If you, your company or your client have a United States patent or a federally-registered trademark, copyright, semiconductor mask work or even a boat hull design and a competitor is importing infringing goods into the United States, a United States International Trade Commission (or ITC) proceeding may provide the protection you need. ITC investigations can also be used with other unfair acts such as common law trademark infringement, false designation of origin, trade secret misappropriation or even a violation of the Digital Millennium Copyright Act.
These proceedings have roots dating back to 1916, when the government created the ITC in Washington, D.C., and specifically, to a Tariff Act of 1930. One of the ITC’s primary mandates has been the protection of domestic industry in the United States. In the past few decades, the Commission has become a forum where United States intellectual property (or IP) owners protect themselves from infringing imports. The applicable statute providing this protection is 19 U.S.C. §1337, and these are called Section 337 investigations. If successful, these investigations can actually result in the U.S. Customs and Border Protection agency turning back the competitor’s infringing products from the borders.
An ITC investigation starts with a complaint which usually includes detailed information about the IP, how it is infringed and the “domestic industry” in the United States that is based upon the IP. The analysis of whether a complainant has enough of a domestic industry involves two prongs: technical and economic. For the technical prong, the complainant must show that it practices or exploits the IP right it seeks to enforce. For example, the complainant sells a product in the United States that is covered by its patent or trademark at issue. For the economic prong, the complainant must show a significant investment in the United States of (a) plant and equipment, (b) labor or capital and/or (c) exploitation of the intellectual property, including engineering, research and development, or licensing of a federally registered IP right. The ITC seems to have been broadening its view of what constitutes a satisfactory domestic industry. A foreign corporation with a United States IP right is a perfectly acceptable complainant so long as it has a domestic industry.
A complaint can list many accused parties or respondents, and often does. Thirty days after the complaint is filed, the Commission must decide whether to initiate an investigation. It usually initiates an investigation and handles service of the respondents. An Administrative Law Judge (ALJ) is assigned and a staff attorney from the ITC’s Office of Unfair Import Investigations is appointed to the investigation. The staff attorney is an independent party who is involved in all aspects of the case and represents the public interest. He or she questions deponents, serves discovery requests and solicits testimony.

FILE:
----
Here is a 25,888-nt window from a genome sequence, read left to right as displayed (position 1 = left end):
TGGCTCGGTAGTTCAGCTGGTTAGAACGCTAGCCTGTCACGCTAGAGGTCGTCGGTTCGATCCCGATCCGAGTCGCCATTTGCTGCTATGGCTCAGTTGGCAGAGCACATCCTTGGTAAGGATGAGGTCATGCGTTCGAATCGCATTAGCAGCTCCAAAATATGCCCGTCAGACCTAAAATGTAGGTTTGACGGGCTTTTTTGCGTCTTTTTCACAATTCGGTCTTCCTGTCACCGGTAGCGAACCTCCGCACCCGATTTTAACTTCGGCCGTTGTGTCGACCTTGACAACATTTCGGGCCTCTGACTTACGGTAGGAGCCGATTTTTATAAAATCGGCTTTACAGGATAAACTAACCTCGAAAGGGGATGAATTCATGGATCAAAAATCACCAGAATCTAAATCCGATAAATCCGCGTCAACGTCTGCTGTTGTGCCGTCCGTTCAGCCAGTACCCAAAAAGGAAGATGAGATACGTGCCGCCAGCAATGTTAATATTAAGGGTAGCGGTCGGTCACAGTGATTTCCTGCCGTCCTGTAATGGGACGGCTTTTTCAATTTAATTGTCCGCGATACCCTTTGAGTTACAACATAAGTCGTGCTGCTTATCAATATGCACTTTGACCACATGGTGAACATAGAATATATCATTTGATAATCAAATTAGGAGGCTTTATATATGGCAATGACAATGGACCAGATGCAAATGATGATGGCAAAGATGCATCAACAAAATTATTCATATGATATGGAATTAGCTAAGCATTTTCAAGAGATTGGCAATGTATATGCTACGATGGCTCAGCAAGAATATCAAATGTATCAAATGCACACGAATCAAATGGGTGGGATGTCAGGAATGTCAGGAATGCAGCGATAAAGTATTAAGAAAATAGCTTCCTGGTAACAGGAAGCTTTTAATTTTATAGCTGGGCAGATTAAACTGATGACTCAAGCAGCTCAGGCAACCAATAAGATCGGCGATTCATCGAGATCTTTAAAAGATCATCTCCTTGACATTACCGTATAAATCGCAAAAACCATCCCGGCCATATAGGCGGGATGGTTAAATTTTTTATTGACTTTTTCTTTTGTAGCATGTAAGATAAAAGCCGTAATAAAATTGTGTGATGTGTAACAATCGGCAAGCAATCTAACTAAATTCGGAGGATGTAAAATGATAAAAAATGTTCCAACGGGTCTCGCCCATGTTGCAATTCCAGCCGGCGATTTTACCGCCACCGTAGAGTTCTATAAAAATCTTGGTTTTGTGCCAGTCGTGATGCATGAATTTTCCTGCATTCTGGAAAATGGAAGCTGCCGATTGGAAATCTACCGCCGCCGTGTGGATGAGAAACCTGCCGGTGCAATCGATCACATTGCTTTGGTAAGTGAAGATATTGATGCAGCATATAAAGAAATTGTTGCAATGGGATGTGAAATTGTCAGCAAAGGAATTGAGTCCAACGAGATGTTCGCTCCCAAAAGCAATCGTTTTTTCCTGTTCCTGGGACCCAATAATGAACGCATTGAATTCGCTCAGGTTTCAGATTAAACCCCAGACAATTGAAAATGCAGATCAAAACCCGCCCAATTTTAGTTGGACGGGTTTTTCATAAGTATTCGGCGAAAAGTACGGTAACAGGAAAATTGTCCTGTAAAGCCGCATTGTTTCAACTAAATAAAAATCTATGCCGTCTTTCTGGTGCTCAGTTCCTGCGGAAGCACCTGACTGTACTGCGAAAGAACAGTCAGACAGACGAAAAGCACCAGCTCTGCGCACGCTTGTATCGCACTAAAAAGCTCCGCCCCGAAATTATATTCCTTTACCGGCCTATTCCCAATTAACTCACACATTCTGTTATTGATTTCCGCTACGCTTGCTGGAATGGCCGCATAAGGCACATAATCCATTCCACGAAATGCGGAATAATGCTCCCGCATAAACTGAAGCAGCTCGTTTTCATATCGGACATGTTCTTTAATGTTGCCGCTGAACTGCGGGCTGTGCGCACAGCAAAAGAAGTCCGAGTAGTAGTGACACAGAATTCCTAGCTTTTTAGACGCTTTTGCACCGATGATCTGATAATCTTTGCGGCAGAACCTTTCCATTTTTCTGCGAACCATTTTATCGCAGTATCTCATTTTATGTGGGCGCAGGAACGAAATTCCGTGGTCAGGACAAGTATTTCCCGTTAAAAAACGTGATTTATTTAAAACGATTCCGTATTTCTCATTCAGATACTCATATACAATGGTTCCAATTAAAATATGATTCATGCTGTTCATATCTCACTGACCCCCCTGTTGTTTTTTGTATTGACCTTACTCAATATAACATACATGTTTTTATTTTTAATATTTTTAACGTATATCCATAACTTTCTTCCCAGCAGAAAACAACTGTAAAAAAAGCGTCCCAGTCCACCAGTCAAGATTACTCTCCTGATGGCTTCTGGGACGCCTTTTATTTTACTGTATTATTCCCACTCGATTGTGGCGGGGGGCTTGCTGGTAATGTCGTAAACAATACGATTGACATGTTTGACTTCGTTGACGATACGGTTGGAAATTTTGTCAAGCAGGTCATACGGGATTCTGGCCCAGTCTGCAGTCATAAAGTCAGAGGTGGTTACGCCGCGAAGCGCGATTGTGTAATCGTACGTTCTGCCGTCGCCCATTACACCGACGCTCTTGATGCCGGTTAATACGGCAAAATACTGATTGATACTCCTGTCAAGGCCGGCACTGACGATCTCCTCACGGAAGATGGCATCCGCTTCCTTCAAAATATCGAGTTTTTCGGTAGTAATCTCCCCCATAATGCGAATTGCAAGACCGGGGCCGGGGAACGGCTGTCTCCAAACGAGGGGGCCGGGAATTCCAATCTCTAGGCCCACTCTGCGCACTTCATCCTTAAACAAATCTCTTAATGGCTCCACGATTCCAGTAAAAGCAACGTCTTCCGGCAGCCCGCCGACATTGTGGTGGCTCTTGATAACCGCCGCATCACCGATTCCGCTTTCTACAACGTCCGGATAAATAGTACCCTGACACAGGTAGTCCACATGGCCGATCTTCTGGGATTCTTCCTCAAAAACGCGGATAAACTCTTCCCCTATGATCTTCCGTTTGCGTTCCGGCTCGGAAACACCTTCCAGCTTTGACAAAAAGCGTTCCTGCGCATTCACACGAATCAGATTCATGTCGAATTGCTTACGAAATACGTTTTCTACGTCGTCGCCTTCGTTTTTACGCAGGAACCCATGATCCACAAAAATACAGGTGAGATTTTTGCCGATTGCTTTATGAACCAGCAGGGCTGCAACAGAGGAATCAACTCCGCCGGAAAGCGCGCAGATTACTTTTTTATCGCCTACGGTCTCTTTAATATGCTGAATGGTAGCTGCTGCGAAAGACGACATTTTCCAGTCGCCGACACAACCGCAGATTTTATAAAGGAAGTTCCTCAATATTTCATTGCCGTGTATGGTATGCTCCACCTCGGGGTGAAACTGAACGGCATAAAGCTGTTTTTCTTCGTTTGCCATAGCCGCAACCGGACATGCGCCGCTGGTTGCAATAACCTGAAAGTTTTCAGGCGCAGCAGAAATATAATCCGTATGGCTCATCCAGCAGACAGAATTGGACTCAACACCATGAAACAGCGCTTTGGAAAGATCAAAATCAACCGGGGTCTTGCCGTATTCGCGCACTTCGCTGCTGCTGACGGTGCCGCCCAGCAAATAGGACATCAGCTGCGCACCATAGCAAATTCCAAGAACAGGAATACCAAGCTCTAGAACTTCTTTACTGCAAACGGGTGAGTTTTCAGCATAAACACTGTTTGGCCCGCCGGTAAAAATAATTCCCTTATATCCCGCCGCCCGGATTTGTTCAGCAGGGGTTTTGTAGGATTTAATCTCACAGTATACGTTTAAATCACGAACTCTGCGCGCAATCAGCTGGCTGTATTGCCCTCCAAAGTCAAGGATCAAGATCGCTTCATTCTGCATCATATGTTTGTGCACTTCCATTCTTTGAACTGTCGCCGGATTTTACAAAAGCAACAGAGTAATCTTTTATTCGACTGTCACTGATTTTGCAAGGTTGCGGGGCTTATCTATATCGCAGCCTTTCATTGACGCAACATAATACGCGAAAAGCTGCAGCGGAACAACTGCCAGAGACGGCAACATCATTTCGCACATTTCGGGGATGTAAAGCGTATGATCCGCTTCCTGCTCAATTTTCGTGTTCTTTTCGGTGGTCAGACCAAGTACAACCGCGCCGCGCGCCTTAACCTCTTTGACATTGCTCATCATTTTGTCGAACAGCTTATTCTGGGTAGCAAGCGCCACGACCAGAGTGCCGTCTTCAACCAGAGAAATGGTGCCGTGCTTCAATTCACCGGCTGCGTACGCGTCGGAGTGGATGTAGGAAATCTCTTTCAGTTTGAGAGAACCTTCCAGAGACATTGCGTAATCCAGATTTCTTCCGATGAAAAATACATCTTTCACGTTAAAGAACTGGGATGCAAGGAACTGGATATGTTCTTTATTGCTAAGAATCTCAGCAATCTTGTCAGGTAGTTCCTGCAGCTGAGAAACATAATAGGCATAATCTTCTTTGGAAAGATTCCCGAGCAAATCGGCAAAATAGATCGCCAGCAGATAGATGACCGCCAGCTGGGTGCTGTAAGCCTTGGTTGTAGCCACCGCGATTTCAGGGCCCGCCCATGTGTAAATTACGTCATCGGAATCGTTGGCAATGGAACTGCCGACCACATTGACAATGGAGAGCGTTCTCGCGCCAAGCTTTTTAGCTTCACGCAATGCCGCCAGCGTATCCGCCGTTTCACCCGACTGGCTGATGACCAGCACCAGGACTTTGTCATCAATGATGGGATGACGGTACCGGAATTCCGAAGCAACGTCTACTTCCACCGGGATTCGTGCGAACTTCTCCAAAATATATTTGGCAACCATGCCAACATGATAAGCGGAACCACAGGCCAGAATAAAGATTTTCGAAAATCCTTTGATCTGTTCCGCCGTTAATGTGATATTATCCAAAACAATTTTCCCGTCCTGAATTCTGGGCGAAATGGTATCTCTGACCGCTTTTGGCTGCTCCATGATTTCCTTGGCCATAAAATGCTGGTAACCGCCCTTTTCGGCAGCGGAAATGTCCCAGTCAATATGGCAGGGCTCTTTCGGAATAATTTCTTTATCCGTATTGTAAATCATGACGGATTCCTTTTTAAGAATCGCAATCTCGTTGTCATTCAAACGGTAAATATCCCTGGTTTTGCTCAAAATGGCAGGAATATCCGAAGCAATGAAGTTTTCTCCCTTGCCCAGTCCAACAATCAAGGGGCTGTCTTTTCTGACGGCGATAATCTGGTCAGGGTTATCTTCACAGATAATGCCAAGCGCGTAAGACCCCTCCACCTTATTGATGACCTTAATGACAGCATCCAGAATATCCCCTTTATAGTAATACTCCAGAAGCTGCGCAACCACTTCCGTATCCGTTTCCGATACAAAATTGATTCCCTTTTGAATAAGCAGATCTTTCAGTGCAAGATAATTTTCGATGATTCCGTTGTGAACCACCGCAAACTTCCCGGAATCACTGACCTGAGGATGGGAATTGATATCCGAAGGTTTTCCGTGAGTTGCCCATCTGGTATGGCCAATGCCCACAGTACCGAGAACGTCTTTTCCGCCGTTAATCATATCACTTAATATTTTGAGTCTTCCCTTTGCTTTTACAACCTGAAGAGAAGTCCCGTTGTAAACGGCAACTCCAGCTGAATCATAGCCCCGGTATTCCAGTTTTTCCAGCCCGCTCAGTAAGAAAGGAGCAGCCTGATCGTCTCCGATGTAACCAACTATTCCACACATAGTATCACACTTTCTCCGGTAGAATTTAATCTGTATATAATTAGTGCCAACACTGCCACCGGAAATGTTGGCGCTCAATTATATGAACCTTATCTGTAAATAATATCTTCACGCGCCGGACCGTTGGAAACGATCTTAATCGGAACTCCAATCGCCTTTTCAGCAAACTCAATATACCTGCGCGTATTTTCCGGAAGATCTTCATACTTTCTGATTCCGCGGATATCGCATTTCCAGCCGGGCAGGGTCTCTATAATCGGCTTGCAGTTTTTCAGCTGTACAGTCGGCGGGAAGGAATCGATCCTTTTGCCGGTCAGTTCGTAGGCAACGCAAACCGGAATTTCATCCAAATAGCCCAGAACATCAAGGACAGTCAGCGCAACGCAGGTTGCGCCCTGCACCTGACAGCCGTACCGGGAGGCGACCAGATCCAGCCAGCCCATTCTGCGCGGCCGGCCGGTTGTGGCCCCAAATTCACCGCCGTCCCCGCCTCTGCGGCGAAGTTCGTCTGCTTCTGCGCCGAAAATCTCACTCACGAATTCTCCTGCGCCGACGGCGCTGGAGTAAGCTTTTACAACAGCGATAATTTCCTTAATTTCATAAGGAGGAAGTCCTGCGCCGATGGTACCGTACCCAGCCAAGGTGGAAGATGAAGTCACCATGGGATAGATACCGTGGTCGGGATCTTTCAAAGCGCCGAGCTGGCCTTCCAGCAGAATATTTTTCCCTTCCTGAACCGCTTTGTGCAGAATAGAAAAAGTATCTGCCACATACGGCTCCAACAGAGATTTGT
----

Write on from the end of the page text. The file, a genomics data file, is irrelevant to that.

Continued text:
The ALJ will set a target date of approximately 12 to 18 months for completion of the investigation, depending on the complexity of the subject matter. In a 12-month case, discovery typically lasts six months and the time for answering interrogatories and producing documents can be as short as a few days. The ALJ’s hearing can take a few days or weeks, but because there is no jury and the rules of evidence (especially hearsay) are relaxed, one can expect a fast-moving trial. There are also no damages awarded by the ITC.
After the hearing, the ALJ usually provides a month for post-hearing briefing and then has about two months to draft an “initial determination”. The ALJ’s determination can be appealed with a petition to the ITC’s Commissioners within 10 days. There are six Commissioners - nominated by the President and confirmed by the Senate. No more than three can be from any one political party. The Commission’s recommendation is forwarded to the President, who has 60 days to disapprove the determination. This is rare, but it has happened. The Commission’s decision may also be appealed to the Federal Circuit within 60 days of the decision. The Commission’s decision and/or Federal Circuit opinion does not have res judicata effect for patents.
With no damages and no res judicata effect, why go to the ITC instead of a federal district court? There are many reasons. The speed of the ITC rivals even the “Rocket Docket” of Virginia. The ALJs are conversant in the nuances of patent law and there is no jury. The variety and strength of the remedies, including an exclusion order, is stronger. The ITC handles service of the notice of investigation. Under the Hague Convention, service with a federal court filing can be a long affair. The ITC also has in rem (over the goods) jurisdiction. This provides nationwide jurisdiction over the infringing articles and witnesses, as opposed to in personam jurisdiction. These are all good reasons why an IP owner should consider this wickedly fast and powerful option.
William P. Atkins is a partner with Pillsbury Winthrop Shaw Pittman LLP in its Washington, D.C., and Mclean, Virginia, offices. He concentrations on IP trial work, including 337 investigations.